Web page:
Wayzata goalie's extensive pregame routines, consistent puck-stopping earn him a future spot with Tommies
The hours leading up to a game are quite a process for Wayzata goalie Will Ingemann, but his ability to stop pucks has attracted plenty of college interest, and he committed to St. Thomas this week.
PLYMOUTH, Minn. — Game days can be quite a process for Wayzata High School goalie Will Ingemann. In addition to his well-earned reputation for stopping pucks consistently, the senior for the Trojans is renowned to be one of the most strictly superstitious players in the game.
Ingemann, who announced his commitment to St. Thomas this week, jokingly admits that for a 7 p.m. home game, the unbreakable and precise routine begins hours earlier, involving a brief nap, a Subway sandwich, getting picked up for a ride to the rink by the same teammate (precisely at 4:15 p.m.), a few minutes of watching the JV game, some juggling and other hand-eye coordination exercises in the locker room and a bevy of other things before he takes the ice for warmups.
“I do all these things before a game to get my body ready and get dialed in,” said Ingemann, who played a half-dozen games with St. Cloud in the NAHL prior to the start of this season and expects to return to junior hockey once the prep season concludes. “I don’t know if it’s really a superstition, it’s just the stuff I do.”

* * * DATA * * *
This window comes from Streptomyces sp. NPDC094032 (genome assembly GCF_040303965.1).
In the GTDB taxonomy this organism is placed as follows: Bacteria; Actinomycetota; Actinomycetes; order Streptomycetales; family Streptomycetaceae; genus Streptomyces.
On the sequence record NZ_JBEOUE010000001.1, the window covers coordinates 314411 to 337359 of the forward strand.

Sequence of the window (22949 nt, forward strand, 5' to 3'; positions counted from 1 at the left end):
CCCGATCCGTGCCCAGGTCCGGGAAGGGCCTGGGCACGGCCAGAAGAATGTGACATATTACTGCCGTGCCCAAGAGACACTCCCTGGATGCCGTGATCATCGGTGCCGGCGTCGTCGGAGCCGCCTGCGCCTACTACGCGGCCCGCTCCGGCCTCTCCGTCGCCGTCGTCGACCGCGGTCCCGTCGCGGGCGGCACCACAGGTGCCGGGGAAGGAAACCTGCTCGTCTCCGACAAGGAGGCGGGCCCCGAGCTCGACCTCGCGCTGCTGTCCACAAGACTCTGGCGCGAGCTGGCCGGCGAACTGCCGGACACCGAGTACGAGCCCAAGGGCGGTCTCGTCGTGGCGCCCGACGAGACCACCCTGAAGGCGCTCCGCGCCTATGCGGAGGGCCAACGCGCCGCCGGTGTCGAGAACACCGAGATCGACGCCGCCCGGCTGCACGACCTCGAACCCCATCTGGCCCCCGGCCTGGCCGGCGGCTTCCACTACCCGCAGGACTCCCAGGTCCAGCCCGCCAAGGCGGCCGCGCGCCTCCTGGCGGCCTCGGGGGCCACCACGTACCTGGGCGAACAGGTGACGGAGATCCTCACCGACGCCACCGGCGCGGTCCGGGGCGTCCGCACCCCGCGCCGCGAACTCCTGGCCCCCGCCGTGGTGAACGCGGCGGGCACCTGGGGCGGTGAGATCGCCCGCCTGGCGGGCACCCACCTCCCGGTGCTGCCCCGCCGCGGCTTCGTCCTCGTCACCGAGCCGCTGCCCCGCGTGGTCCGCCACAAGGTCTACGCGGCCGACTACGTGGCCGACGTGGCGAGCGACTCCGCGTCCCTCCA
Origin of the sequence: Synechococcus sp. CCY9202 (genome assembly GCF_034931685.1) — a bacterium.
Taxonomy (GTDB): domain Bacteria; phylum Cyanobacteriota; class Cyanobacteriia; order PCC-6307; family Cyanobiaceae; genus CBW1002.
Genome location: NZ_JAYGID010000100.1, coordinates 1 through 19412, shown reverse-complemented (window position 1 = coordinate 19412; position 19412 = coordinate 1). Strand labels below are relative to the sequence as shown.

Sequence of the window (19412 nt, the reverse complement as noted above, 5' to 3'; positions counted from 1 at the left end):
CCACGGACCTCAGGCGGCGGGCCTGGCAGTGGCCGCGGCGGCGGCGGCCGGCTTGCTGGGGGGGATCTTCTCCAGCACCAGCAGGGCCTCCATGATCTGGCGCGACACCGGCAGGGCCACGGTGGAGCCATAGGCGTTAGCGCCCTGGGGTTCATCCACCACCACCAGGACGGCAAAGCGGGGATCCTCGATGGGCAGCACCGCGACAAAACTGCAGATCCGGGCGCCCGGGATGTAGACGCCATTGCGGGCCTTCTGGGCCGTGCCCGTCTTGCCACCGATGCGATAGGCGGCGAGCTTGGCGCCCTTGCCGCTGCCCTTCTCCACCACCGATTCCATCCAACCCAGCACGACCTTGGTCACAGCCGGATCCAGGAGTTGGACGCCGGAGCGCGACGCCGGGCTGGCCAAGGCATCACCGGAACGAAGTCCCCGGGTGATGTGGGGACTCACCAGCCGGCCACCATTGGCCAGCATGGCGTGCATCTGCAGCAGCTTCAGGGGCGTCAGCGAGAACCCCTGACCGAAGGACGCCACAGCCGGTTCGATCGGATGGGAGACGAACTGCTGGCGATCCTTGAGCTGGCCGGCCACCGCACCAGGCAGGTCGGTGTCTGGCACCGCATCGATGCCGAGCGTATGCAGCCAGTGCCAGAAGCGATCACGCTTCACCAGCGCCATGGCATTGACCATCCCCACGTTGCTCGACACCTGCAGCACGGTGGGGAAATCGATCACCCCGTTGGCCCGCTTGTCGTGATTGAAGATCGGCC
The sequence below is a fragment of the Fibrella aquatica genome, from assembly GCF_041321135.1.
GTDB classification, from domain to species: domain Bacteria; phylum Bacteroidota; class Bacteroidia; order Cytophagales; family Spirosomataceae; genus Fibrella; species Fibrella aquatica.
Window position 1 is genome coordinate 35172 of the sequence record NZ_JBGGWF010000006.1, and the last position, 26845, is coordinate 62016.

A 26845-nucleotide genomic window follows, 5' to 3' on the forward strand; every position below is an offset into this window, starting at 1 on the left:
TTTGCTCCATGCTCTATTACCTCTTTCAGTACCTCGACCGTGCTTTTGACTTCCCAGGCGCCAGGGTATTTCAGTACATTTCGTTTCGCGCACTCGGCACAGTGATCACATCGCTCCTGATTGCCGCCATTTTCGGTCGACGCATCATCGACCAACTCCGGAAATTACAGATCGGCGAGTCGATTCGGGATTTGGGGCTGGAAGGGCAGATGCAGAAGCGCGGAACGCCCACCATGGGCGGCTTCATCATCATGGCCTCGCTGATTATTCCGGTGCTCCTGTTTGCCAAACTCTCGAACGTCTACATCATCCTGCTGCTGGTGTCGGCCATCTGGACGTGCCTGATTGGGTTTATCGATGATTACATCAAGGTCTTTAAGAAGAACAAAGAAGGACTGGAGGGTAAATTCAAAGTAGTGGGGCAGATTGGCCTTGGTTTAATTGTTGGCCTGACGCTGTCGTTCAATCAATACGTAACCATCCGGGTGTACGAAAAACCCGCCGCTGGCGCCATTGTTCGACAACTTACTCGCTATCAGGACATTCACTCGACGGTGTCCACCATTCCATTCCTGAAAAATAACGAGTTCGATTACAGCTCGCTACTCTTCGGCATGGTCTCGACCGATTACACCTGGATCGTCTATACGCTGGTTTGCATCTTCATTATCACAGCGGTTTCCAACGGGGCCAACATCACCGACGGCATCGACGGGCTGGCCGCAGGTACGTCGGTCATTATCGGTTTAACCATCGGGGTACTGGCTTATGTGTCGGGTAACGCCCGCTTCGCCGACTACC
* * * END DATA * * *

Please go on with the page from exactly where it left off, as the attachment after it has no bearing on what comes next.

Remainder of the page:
I am honored to announce my commitment to play division 1 hockey at the University of St. Thomas. I would like to thank my family, coaches, friends, and teammates who have helped me along the way. I'm excited to see what the future holds. Proud to be joining the Tommie family! pic.twitter.com/1fN6ASdxZ6— Will Ingemann (@IngemannWill) February 1, 2023
More recently, college visits are among the things that Ingemann has been doing, and after looking around and exploring some options, he chose one that’s relatively close to home. On Wednesday, Feb. 1, he announced via Twitter that he hopes to play two more seasons of juniors and join the Tommies at the start of the 2024-25 – right about the time their 4,000-seat new Anderson Arena is slated to open.
“I did a couple college visits before St. Thomas, but when I toured there, what I saw and what they were telling me kind of stuck out compared to the other ones,” he said. “The plan they have for the program, especially with the new rink coming, it should be really cool, and I was really excited when they offered me.”
Ingemann is of average size, but prides himself on an ability to read plays, and be vocal with his teammates to let them know what he’s seeing from his perch in the crease. Through the Trojans’ first 18 games this season, he posted a 1.41 goals-against average, a .942 saves percentage and a 12-4-2 record.
But it is that meticulous preparation that sets him apart from other goalies in his class. Trojans coach Pat O'Leary notes the rarity of a Minnesota high school goalie getting a Division I offer prior to playing a year or two of juniors.
"His quirk is his preparation. His routine at the rink before practice and before games is something I've never seen before," said O'Leary, a former Gopher who coached the Trojans to the 2016 Class AA state title. "Everything is timed out by the millisecond, so among other things, that's his number one quirk. So it's good."
The coach added, with a chuckle, that about the only "problem" Ingemann has caused on the team is a talk the coach had to have with the Trojan forwards, as their frustration was growing over an inability to score in practice.